|Name||Laptop: Sony Vaio S (SVS15115FGB)|
|At a glance:||Intel Core i5-3210M CPU,4GB DDR3L-1333 RAM,NVIDIA GeForce GT 640M with 2GB DDR3 video memory,640GB 5400RPM HDD (no SSD),15.5-inch, 1920 x 1080-pixel display|
|Summary:||Portable but not overly petite, a great 15-inch laptop for business users.|
Sony’s Vaio laptops have done mightily well in our books over the last couple of years, and the latest 15-inch Vaio S is no exception.
The ‘S’ series is oriented toward business users, and bridges the gap between the ultra-portable and performance categories. The business focus is hinted at by the existence of a fingerprint scanner and a number-pad on the keyboard, neither of which are common on laptops that are designed solely for home users.
Construction feels fairly plastic, with flex not only in the lid, but in the body as well. However, even flexing the lid to a disturbing degree does not distort the on-screen image. The 1920 x 1080-pixel ‘Vaio Display Plus’ TFT panel seems awfully resilient to knocks and twists, which is comforting given the laptop’s overall lack of rigidity.
On-screen images are crisp with rich colours, though the screen’s maximum brightness is somewhat lacking – it’s hard to see under bright sunlight. Despite the Vaio S’s light weight (2.0kg) and thin build (24mm), this really is a machine ideal for use on sunlight-starved office desks.
The backlit island keyboard has good key spacing and sufficient travel for comfortable text entry. Keystrokes are a little soft – I prefer more of a discernable ‘click’ – but that does make for quiet typing.
The 5.4-inch (13.6cm) touchpad is big, but frequently alternates between responsive and contrary for no apparent reason.The click buttons are an invisible part of the touchpad surface. This works fine on some laptops, such as Apple’s MacBook Pro, but on the Vaio S it’s just awkward to click anything. Right-clicking in particular left me cursing under my breath. It would be enough to drop a half-star from the Vaio’s rating, if not for the fact that it’s the kind of laptop you use on a desk – meaning that with an external mouse hooked up, you’re unlikely to use the touchpad much anyway.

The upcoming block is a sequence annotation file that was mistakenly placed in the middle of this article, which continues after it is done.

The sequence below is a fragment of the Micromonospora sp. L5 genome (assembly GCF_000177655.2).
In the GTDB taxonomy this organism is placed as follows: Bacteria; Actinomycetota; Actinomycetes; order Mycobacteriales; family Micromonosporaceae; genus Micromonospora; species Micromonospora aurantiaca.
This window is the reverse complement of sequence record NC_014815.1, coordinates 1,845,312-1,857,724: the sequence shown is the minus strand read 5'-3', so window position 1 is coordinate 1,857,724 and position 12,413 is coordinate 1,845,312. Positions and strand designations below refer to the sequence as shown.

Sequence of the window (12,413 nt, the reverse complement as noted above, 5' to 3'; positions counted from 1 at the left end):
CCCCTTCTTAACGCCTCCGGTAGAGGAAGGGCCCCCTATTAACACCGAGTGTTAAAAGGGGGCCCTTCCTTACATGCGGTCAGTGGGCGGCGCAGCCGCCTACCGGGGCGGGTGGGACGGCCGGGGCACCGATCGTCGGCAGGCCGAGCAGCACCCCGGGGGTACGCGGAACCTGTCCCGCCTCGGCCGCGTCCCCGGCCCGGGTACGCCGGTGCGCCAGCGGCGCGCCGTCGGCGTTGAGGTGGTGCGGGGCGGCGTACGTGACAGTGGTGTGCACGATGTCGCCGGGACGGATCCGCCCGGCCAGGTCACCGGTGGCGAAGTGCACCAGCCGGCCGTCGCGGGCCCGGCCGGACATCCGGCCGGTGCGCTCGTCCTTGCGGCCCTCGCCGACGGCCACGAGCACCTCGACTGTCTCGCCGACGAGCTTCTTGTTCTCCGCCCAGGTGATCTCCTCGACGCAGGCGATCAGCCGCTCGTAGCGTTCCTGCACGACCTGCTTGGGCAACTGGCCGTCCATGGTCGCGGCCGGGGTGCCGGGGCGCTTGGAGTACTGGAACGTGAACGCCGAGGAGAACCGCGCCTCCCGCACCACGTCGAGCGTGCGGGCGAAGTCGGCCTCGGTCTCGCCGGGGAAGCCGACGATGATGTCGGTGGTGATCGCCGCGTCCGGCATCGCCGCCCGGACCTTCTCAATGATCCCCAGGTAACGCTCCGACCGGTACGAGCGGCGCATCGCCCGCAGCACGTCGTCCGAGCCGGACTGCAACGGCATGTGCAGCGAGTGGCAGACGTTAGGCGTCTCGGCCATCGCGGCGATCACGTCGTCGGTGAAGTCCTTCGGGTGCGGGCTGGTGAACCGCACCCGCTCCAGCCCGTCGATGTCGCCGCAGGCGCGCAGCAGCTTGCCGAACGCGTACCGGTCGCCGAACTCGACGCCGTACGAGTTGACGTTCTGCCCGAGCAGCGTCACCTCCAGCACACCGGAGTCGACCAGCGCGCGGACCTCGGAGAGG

Powering the Vaio S is an Intel Core i5-3210M dual-core CPU from Intel’s ‘Ivy Bridge’ third-generation Core range. That’s backed up by 4GB of DDR3L-1333 RAM, and a discrete Nvidia GeForce GT 640M graphics chip with 2GB of dedicated video memory.
It’s not a mobile powerhouse like the Dell Inspiron 17R (opposite), but neither is it a total weakling. The Vaio S isn’t set up for intense 3D gaming, but it has ample graphical capabilities for a ‘productivity’ laptop. Graphically it provides just under 80% the performance of the (similarly priced and specced) Acer Aspire Timeline M3 reviewed in August’s issue.
Computationally, thanks to its newer Ivy Bridge CPU (the M3 used a second-generation ‘Sandy Bridge’ chip), the Vaio S manages a little over 10% better performance.
Battery life in our ‘productivity’ test was 3 hours 25 minutes. While that’s less than the Timeline M3’s 3 hours 44 minutes, it’s a fair trade for the Vaio S’ vastly superior screen resolution, in our book.
Storage on the Vaio S is a 640GB 5400RPM hard drive and it also has an optical drive: a slot-loading DVD writer. Ports include separate headphone and microphone jacks, full-sized gigabit Ethernet port, full-sized HDMI output, VGA output, two USB 3.0 ports, and an ‘always on’ USB 2.0 port for gadget-charging. Thre are separate card readers for SD/MMC and Memory Stick/MS Pro.
The Vaio S would be neck-and-neck with last month’s Acer Aspire Timeline M3, if not for one detail: while the M3 had a woefully low-resolution 1366 x 768-pixel screen, the Vaio S sports full-HD 1920 x 1080-pixel resolution in the same 15-inch panel size. In addition to the extra screen space, that pushes the dot-pitch (sharpness) up from 100 pixels-per-inch on the Acer, to 142ppi on the Sony Vaio.
Altogether, a brilliant 15-inch portable for business or home productivity.